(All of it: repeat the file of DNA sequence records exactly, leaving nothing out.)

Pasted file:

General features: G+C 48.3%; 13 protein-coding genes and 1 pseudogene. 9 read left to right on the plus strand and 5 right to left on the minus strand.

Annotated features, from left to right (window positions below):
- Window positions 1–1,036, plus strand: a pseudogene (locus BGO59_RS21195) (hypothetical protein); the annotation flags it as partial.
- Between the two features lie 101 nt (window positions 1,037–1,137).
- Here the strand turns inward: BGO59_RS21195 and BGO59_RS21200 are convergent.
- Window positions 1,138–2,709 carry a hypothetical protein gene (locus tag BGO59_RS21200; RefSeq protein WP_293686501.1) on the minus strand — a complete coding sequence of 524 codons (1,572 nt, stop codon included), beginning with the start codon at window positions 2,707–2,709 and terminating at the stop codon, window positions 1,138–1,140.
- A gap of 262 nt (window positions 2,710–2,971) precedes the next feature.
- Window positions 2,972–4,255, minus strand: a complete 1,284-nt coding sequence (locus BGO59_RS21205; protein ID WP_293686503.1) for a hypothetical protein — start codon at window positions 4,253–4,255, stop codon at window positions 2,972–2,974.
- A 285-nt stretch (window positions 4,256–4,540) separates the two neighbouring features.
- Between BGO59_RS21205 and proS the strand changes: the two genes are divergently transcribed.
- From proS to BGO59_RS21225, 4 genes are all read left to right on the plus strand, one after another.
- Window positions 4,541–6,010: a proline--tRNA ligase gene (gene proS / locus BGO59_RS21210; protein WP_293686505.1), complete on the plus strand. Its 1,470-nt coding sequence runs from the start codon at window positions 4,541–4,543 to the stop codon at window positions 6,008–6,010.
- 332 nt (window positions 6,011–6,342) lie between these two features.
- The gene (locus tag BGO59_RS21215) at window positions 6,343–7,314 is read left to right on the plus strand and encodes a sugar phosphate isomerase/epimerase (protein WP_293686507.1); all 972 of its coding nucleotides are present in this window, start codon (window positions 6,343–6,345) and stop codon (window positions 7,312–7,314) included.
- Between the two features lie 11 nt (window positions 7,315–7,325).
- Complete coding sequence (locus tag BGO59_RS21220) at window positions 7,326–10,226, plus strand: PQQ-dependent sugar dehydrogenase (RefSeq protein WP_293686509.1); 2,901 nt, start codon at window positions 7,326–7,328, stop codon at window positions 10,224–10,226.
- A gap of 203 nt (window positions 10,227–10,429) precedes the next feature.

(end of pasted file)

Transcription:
General features: G+C 48.3%; 13 protein-coding genes and 1 pseudogene. 9 read left to right on the plus strand and 5 right to left on the minus strand.

Annotated features, from left to right (window positions below):
- Window positions 1–1,036, plus strand: a pseudogene (locus BGO59_RS21195) (hypothetical protein); the annotation flags it as partial.
- Between the two features lie 101 nt (window positions 1,037–1,137).
- Here the strand turns inward: BGO59_RS21195 and BGO59_RS21200 are convergent.
- Window positions 1,138–2,709 carry a hypothetical protein gene (locus tag BGO59_RS21200; RefSeq protein WP_293686501.1) on the minus strand — a complete coding sequence of 524 codons (1,572 nt, stop codon included), beginning with the start codon at window positions 2,707–2,709 and terminating at the stop codon, window positions 1,138–1,140.
- A gap of 262 nt (window positions 2,710–2,971) precedes the next feature.
- Window positions 2,972–4,255, minus strand: a complete 1,284-nt coding sequence (locus BGO59_RS21205; protein ID WP_293686503.1) for a hypothetical protein — start codon at window positions 4,253–4,255, stop codon at window positions 2,972–2,974.
- A 285-nt stretch (window positions 4,256–4,540) separates the two neighbouring features.
- Between BGO59_RS21205 and proS the strand changes: the two genes are divergently transcribed.
- From proS to BGO59_RS21225, 4 genes are all read left to right on the plus strand, one after another.
- Window positions 4,541–6,010: a proline--tRNA ligase gene (gene proS / locus BGO59_RS21210; protein WP_293686505.1), complete on the plus strand. Its 1,470-nt coding sequence runs from the start codon at window positions 4,541–4,543 to the stop codon at window positions 6,008–6,010.
- 332 nt (window positions 6,011–6,342) lie between these two features.
- The gene (locus tag BGO59_RS21215) at window positions 6,343–7,314 is read left to right on the plus strand and encodes a sugar phosphate isomerase/epimerase (protein WP_293686507.1); all 972 of its coding nucleotides are present in this window, start codon (window positions 6,343–6,345) and stop codon (window positions 7,312–7,314) included.
- Between the two features lie 11 nt (window positions 7,315–7,325).
- Complete coding sequence (locus tag BGO59_RS21220) at window positions 7,326–10,226, plus strand: PQQ-dependent sugar dehydrogenase (RefSeq protein WP_293686509.1); 2,901 nt, start codon at window positions 7,326–7,328, stop codon at window positions 10,224–10,226.
- A gap of 203 nt (window positions 10,227–10,429) precedes the next feature.